It occurred to me today that there was a language I'd heard about before that sounded a lot like Perl. I looked it up, and sure enough, it sounded just like someone in 1967 describing Perl. Try to guess what language is really being described:
PERL (Practical Extraction and Report Language) is a programming language developed with the intention of combining features of commercial languages (such as COBOL) and scientific languages (such as ALGOL). Commercial applications with their emphasis on efficient handling of large volumes of data have led to the development of languages with sophisticated input/output facilities; scientific problems with their emphasis on rapid definitions and description of complex problems have led to the development of highly sophisticated algorithmic languages while neglecting the data handling aspects. PERL aims at combining the problem-solving facility of scientific languages with the data-handling capabilities of commercial languages, in order to meet the needs of increasingly mathematical commercial analysis and increasingly large volumes of data being processed by scientific routines. Among the more important features of PERL are the following:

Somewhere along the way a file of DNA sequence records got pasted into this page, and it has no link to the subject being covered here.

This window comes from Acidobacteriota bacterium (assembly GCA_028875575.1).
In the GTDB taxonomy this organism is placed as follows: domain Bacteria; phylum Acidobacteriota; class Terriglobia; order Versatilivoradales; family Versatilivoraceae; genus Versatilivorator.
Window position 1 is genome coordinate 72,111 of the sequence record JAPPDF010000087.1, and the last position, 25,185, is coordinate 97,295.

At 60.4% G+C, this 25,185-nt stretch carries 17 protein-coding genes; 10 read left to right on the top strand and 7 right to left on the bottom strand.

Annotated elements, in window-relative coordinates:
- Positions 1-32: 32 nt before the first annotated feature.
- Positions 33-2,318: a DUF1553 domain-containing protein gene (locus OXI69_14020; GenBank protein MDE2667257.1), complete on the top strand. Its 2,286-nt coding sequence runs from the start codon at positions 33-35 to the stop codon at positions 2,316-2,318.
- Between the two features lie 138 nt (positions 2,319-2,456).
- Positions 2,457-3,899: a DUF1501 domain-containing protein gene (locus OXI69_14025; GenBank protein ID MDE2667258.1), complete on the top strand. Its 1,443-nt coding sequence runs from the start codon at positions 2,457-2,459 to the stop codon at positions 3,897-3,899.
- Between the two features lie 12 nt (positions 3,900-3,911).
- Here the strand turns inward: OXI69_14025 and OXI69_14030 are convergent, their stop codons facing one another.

An example of PERL is given below; it is a routine designed to read the maximum and minimum temperature for each day of the week.
(Example omitted; it might give too much away. You can see it after you guess. -MJD)
(Or just leave it blank; I don't care.)
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